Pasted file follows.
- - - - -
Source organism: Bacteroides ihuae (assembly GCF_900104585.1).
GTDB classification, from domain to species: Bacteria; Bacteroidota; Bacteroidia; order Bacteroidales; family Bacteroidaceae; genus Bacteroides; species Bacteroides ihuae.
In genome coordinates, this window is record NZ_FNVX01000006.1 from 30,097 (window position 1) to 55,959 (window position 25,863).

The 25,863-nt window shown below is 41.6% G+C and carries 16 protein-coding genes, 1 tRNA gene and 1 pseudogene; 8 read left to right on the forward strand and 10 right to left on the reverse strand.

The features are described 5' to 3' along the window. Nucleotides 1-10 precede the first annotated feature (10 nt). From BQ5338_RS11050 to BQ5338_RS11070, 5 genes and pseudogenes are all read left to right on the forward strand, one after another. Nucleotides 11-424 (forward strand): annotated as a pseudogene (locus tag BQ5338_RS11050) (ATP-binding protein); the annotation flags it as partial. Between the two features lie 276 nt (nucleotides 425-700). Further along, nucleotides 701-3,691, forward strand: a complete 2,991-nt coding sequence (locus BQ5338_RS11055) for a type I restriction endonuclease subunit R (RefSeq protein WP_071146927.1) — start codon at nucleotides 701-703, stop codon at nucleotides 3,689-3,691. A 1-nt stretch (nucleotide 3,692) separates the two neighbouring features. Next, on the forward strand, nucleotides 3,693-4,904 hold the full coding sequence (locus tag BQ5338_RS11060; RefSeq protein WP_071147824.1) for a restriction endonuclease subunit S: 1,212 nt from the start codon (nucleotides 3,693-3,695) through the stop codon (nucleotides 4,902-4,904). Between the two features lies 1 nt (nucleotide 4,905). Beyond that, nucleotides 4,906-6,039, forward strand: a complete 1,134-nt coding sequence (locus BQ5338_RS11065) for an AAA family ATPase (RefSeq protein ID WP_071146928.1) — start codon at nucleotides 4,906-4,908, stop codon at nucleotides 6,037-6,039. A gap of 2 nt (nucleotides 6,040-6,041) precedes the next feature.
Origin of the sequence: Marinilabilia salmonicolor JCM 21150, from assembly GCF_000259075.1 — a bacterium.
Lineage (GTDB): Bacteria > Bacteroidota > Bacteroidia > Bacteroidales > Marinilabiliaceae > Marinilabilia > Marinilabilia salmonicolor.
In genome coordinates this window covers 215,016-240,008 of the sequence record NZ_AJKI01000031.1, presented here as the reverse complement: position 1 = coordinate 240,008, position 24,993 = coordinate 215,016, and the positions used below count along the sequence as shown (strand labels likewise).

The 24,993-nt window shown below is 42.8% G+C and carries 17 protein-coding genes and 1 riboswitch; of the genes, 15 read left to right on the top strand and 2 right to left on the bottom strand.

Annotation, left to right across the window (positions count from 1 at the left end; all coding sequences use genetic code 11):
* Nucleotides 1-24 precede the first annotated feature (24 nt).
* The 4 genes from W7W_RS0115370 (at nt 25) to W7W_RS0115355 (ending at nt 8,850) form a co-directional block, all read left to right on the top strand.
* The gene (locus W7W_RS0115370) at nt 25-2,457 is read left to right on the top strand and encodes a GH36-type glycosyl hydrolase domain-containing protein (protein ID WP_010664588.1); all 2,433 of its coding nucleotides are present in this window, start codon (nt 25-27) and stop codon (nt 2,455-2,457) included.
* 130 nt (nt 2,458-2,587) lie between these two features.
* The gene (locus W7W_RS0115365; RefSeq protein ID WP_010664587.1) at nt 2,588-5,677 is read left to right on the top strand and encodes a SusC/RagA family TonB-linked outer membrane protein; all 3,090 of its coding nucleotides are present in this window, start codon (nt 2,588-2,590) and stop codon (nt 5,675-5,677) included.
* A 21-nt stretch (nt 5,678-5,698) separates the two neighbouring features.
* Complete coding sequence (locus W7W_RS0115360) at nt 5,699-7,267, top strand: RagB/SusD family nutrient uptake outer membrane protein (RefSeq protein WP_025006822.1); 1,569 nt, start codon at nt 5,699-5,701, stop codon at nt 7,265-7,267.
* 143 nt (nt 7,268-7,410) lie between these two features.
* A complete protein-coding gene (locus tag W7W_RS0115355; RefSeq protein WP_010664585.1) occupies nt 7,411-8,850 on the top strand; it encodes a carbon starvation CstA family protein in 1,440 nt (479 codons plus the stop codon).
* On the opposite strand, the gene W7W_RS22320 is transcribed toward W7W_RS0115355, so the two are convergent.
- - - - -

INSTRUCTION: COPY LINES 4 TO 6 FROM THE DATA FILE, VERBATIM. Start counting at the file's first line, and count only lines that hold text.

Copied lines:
The 25,863-nt window shown below is 41.6% G+C and carries 16 protein-coding genes, 1 tRNA gene and 1 pseudogene; 8 read left to right on the forward strand and 10 right to left on the reverse strand.

The features are described 5' to 3' along the window. Nucleotides 1-10 precede the first annotated feature (10 nt). From BQ5338_RS11050 to BQ5338_RS11070, 5 genes and pseudogenes are all read left to right on the forward strand, one after another. Nucleotides 11-424 (forward strand): annotated as a pseudogene (locus tag BQ5338_RS11050) (ATP-binding protein); the annotation flags it as partial. Between the two features lie 276 nt (nucleotides 425-700). Further along, nucleotides 701-3,691, forward strand: a complete 2,991-nt coding sequence (locus BQ5338_RS11055) for a type I restriction endonuclease subunit R (RefSeq protein WP_071146927.1) — start codon at nucleotides 701-703, stop codon at nucleotides 3,689-3,691. A 1-nt stretch (nucleotide 3,692) separates the two neighbouring features. Next, on the forward strand, nucleotides 3,693-4,904 hold the full coding sequence (locus tag BQ5338_RS11060; RefSeq protein WP_071147824.1) for a restriction endonuclease subunit S: 1,212 nt from the start codon (nucleotides 3,693-3,695) through the stop codon (nucleotides 4,902-4,904). Between the two features lies 1 nt (nucleotide 4,905). Beyond that, nucleotides 4,906-6,039, forward strand: a complete 1,134-nt coding sequence (locus BQ5338_RS11065) for an AAA family ATPase (RefSeq protein ID WP_071146928.1) — start codon at nucleotides 4,906-4,908, stop codon at nucleotides 6,037-6,039. A gap of 2 nt (nucleotides 6,040-6,041) precedes the next feature.
Origin of the sequence: Marinilabilia salmonicolor JCM 21150, from assembly GCF_000259075.1 — a bacterium.